Alzheimer’s Gender Gap


ORLANDO, Fla. (Ivanhoe Newswire) – Two-thirds of Alzheimer’s cases in the United States are in women. Researchers used to think that more women got Alzheimer’s because they lived longer. But now, studies are showing there may be other factors at play in the Alzheimer’s gender gap

By age 65, one in five women will develop Alzheimer’s. “I forgot so many words in one sentence that I couldn’t have a conversation,” said Virginia Sams. But why does Alzheimer’s affect more women than men? One study found menopause, which reduces estrogen levels in a women’s body, may be to blame. Scientists scanned the brains of women and men and found declines in estrogen were involved in Alzheimer’s abnormalities.

Another recent report found women with more belly fat had a higher risk for dementia than men with the same issue. Specifically, women with a higher waist circumference had a 39 percent increased risk of dementia in 15 years. And researchers recently performed brain scans on more than 1,000 older adults and found women metabolized sugar better, which may help them compensate for dementia damage better causing a delayed diagnosis. In the future, earlier diagnosis may mean better treatment and outcomes for the Alzheimer’s gender gap.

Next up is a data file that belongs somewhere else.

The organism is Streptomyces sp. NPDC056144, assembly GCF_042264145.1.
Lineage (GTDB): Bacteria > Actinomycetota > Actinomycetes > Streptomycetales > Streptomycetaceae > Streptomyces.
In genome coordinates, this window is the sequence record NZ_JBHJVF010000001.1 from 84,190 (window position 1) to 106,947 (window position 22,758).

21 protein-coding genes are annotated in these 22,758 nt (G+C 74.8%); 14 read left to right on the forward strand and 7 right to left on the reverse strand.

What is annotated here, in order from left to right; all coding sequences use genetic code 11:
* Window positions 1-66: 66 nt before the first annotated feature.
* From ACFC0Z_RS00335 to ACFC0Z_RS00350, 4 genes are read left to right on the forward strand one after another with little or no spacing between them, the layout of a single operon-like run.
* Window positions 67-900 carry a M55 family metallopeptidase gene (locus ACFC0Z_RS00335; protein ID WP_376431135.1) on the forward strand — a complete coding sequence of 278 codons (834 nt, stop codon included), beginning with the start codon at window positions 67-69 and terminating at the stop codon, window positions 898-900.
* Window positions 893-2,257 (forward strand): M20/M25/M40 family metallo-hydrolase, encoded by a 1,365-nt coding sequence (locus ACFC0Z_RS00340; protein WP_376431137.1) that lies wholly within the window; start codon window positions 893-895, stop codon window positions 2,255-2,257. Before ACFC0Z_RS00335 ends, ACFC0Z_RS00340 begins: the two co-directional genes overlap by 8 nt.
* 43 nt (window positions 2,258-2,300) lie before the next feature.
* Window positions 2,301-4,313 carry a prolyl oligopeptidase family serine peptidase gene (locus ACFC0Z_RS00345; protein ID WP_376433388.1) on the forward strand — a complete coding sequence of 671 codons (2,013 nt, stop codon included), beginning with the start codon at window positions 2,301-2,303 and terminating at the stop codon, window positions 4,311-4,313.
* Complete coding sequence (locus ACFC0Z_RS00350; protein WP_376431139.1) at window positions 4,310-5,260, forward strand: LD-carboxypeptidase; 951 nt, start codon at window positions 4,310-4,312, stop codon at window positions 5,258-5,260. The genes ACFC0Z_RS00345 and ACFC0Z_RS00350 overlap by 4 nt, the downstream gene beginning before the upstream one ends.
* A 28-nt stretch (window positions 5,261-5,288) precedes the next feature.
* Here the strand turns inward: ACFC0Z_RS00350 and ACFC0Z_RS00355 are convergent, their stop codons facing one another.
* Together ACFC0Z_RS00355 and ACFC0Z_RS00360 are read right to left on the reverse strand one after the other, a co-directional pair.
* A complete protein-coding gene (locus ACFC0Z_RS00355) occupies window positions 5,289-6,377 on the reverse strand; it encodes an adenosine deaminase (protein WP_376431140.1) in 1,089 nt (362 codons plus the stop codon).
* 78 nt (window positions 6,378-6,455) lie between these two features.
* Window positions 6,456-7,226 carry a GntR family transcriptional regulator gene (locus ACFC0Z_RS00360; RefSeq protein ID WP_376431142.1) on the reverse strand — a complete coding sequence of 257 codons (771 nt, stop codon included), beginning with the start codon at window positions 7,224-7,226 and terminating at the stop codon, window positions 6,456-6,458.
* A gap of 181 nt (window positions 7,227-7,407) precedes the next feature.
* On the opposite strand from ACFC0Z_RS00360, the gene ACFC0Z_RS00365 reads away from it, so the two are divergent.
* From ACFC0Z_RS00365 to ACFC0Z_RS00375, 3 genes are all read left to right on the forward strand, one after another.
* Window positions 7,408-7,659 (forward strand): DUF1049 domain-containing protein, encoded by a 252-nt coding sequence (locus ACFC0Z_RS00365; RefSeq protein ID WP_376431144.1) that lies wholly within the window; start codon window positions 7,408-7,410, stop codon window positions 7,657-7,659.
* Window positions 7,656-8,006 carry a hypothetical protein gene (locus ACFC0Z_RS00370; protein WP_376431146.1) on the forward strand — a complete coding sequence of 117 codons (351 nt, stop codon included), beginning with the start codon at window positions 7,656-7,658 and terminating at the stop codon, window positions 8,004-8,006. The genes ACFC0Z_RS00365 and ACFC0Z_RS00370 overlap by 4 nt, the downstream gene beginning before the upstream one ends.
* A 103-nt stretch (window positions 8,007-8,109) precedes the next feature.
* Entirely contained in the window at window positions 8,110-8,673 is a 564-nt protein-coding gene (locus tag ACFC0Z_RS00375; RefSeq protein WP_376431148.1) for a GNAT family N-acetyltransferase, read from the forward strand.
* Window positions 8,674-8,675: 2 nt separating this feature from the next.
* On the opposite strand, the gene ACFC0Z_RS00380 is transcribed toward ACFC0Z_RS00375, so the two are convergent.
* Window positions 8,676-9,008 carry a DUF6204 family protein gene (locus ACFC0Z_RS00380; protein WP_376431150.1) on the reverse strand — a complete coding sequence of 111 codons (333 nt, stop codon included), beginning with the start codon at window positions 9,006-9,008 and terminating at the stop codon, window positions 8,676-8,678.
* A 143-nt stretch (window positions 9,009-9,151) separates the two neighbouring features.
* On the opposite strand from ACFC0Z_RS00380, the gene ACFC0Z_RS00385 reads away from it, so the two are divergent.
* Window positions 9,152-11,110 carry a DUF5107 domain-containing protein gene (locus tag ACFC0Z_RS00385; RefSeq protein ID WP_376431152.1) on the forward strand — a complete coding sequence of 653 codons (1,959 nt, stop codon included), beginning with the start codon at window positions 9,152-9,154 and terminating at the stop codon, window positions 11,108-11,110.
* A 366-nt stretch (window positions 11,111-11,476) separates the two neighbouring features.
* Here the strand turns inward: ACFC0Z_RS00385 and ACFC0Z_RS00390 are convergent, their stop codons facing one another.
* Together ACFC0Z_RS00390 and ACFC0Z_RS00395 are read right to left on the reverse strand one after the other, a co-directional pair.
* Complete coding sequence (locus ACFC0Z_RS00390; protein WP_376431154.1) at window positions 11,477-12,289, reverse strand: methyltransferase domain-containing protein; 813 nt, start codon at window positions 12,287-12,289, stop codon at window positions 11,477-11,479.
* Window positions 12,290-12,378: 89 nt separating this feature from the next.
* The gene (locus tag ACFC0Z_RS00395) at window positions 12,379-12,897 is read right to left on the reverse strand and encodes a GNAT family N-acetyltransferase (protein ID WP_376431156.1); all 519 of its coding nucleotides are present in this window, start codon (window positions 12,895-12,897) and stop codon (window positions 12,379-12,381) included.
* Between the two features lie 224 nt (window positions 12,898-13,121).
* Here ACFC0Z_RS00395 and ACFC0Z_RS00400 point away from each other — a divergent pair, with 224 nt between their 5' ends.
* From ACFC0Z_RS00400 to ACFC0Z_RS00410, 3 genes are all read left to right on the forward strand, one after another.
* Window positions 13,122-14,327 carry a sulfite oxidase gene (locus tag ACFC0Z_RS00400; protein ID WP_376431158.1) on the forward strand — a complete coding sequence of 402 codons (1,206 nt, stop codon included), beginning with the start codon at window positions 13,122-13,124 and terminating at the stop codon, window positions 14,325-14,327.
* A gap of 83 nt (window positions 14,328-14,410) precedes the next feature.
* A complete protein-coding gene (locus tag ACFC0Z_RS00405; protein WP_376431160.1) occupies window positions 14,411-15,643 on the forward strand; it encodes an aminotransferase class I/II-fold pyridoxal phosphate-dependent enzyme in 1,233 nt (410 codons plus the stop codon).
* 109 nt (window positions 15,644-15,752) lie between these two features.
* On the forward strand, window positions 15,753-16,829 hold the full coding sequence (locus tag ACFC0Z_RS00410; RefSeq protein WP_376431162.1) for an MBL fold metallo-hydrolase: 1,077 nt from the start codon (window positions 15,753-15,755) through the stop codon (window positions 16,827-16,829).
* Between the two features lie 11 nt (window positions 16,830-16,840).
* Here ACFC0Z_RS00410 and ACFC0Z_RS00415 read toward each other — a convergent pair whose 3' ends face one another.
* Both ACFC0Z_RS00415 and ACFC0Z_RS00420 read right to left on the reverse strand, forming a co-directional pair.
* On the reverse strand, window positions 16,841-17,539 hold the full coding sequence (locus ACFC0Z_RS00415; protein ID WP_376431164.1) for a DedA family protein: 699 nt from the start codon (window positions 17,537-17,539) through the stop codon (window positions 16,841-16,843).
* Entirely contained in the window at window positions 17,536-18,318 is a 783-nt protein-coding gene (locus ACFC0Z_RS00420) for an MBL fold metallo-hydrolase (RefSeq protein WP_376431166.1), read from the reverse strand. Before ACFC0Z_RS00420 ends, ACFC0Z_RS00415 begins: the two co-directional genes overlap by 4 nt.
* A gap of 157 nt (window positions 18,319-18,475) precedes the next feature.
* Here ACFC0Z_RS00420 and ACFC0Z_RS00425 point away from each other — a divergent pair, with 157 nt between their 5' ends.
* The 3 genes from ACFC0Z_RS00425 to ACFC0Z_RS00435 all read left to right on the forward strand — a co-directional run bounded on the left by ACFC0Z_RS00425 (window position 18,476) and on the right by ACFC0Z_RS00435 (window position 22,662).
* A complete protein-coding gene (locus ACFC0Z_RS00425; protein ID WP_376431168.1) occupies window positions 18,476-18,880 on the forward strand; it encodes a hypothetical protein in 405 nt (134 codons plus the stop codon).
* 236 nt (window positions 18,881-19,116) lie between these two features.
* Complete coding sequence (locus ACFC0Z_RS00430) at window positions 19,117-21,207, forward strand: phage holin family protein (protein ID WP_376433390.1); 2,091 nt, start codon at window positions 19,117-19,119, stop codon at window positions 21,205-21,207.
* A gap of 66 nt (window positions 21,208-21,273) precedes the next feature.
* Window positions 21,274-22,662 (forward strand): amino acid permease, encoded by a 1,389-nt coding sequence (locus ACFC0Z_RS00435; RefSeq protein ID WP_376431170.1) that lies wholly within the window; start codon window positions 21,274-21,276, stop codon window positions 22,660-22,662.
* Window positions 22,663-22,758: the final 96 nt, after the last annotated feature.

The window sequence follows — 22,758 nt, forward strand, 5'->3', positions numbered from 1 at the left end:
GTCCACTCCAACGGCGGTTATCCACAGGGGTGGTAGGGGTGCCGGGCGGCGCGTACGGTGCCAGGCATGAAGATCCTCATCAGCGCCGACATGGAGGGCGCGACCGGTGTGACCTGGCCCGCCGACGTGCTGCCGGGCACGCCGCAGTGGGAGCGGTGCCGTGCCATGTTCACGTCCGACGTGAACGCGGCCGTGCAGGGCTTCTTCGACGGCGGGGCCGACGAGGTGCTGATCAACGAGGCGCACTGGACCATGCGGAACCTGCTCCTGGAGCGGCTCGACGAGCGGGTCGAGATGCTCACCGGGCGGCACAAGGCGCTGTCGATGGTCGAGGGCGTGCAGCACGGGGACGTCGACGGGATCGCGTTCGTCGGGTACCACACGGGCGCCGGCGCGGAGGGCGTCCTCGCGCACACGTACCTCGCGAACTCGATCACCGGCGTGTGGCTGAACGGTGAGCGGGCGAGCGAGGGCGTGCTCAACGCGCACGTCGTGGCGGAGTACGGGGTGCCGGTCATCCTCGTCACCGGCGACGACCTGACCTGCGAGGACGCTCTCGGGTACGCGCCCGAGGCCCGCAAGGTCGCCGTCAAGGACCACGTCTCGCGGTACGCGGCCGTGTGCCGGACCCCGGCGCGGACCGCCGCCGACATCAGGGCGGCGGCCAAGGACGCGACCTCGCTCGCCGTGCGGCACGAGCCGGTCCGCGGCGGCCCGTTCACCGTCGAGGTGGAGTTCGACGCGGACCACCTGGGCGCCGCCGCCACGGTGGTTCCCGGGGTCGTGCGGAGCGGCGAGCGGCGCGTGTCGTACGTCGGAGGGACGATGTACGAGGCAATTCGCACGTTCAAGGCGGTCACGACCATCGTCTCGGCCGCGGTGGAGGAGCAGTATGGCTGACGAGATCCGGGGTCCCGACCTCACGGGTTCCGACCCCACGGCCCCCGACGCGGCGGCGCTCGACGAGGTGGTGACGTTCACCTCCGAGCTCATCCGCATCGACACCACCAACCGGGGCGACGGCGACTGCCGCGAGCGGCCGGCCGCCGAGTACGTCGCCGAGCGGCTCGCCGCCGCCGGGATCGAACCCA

Researchers at the University of Miami recently analyzed genes in 30,000 people—half with Alzheimer’s and half without. They found four genes seem to be related to the disease by sex. Specifically, one of the genes was linked to Alzheimer’s risk in women and three were linked to risk in men.


Contributor(s) to this news report include: Julie Marks, Producer; Bob Walko, Videographer and Editor.

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